Almost three weeks ago, a Vashon Park District attendant checking Agren Memorial Park discovered that the gate blocking access to the field had been broken. What happened beyond that point was not at all good — it had apparently been vandalized.
The field had wide, deep tire tracks embedded in it, suggesting a vehicle had torn through the area. The incident, which occurred around Dec. 27 or 28, couldn’t have come at a more inconvenient time, as fresh turf was growing there, thanks to a major grant-funded renovation project for the field.
Park district officials immediately expressed their dismay, including the district’s executive director, Elaine Ott-Rocheford, who said, “it is sickening to have such a beautiful project… so senselessly destroyed.”
We agree. The island’s recreational areas are a gem to our special and unique community and should be treated as such. To take a public place and ruin it for everyone else’s leisure and athletic pursuits is wrong and whoever is responsible should be held accountable for their actions. As of The Beachcomber’s press time, the King County Sheriff’s Office was still investigating the incident.
The destruction of Agren field serves as a reminder that we can all do things to maintain our public parks and recreational spaces. Sure, it’s obvious: don’t vandalize. But let’s keep in mind, too, that our treatment of these spaces before, during and after use can go a long way in preserving them.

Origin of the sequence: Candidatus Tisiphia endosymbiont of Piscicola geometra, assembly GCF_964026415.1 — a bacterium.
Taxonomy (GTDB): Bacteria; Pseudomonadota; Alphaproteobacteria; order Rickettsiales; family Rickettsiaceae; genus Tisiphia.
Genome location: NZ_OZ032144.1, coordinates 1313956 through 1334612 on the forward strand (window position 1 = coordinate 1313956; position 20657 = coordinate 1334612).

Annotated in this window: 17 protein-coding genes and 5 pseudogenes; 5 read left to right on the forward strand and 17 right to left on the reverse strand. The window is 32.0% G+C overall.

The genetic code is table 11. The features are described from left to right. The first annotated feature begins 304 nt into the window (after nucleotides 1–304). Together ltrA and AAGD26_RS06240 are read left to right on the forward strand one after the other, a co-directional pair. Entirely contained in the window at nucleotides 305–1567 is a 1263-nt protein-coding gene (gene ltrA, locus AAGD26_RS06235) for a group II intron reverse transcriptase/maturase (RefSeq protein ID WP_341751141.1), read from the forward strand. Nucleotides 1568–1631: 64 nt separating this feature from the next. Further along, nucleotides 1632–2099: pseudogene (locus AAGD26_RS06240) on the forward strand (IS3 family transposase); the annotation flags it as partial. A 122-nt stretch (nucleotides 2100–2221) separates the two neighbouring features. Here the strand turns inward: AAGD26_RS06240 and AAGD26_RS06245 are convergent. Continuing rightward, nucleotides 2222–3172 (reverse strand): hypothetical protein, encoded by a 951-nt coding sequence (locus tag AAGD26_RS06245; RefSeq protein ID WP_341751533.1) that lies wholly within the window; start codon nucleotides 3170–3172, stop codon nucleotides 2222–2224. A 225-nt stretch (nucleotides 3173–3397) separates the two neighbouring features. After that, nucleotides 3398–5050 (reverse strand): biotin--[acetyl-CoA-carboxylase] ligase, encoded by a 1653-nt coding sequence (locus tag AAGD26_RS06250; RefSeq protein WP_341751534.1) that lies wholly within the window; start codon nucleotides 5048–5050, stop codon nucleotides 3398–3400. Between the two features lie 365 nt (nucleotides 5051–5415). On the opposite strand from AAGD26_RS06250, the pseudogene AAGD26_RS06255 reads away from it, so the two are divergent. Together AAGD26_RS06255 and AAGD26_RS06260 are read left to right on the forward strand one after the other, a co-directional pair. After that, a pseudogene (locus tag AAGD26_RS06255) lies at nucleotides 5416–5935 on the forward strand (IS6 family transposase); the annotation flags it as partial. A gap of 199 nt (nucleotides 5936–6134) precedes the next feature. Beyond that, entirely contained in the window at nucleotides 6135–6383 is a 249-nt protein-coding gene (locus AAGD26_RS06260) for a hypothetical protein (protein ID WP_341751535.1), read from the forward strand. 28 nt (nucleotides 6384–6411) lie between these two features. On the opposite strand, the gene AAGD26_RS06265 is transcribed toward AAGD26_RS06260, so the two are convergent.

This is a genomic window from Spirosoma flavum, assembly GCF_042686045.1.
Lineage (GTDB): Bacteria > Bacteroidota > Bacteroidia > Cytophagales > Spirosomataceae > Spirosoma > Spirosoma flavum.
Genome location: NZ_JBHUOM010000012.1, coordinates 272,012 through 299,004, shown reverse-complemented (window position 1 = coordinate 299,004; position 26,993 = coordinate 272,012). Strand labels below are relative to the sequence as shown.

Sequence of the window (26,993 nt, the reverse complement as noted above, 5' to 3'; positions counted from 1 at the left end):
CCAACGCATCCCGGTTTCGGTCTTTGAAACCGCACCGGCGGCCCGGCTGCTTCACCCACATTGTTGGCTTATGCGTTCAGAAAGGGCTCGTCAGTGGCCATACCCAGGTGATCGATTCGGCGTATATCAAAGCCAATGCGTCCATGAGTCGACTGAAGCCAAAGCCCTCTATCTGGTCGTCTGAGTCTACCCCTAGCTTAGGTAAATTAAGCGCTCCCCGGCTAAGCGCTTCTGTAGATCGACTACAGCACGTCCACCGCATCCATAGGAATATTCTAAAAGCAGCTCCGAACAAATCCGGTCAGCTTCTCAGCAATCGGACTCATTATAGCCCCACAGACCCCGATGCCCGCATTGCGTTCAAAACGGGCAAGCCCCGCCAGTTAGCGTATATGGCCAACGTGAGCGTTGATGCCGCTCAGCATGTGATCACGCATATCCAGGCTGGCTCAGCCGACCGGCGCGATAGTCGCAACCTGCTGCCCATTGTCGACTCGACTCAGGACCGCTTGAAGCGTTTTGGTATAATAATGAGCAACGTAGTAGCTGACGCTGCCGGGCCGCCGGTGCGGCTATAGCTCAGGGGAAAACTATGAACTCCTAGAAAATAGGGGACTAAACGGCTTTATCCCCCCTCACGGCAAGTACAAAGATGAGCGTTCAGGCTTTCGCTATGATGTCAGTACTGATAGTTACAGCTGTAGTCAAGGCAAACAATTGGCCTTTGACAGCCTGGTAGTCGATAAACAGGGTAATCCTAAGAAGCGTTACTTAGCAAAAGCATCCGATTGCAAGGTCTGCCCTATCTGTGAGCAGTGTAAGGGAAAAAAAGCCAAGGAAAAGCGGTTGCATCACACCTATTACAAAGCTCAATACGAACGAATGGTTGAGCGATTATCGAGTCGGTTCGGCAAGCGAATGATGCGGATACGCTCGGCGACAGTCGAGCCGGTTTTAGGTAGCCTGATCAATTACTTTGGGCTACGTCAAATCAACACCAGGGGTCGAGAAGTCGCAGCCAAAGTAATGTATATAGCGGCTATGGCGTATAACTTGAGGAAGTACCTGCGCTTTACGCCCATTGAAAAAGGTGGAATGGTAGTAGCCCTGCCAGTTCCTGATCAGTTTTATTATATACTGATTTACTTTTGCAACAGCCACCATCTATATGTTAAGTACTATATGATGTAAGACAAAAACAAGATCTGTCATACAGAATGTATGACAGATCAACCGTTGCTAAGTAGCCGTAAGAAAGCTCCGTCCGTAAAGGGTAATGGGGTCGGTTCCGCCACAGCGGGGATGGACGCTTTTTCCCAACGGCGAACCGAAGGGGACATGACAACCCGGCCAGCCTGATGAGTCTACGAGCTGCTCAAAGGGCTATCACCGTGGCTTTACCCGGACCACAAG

It’s worth pointing out that the Vashon Park District seems to think “commitment to safety and excellence” is a pretty good principle, as it named that as one of the district’s many values online.
“We will strive to exceed expectations in maintaining and preserving all our parks and facilities to the highest quality standards of safety, function, and beauty,” the statement reads.
Contacted by The Beachcomber for comment, Ott-Rocheford wrote in an email that “generally, VPD finds that island park users are deeply respectful of the parks they enjoy and love.”
Ott-Rocheford said she gets inquiries from islanders about how they can volunteer with the park district. She noted that there are stewardship groups on the island who assist in maintaining parks and its facilities.
“It is important to treat parks with respect, so they and the next park user can safely enjoy the experience they are seeking,” Ott-Rocheford wrote.
In addition to vandalism, people dumping their personal trash in the receptacles remains one of the biggest problems the park district faces, she said. The district recently reported that disposal costs went up 111% from 2014 to 2018.
“Unfortunately, there are a few bad apples in every bunch,” she wrote.
The problems our island park district director outlines should concern us all. It’s important not to just wait for the next district renovation or clean up projects to keep these spaces healthy and vibrant for all.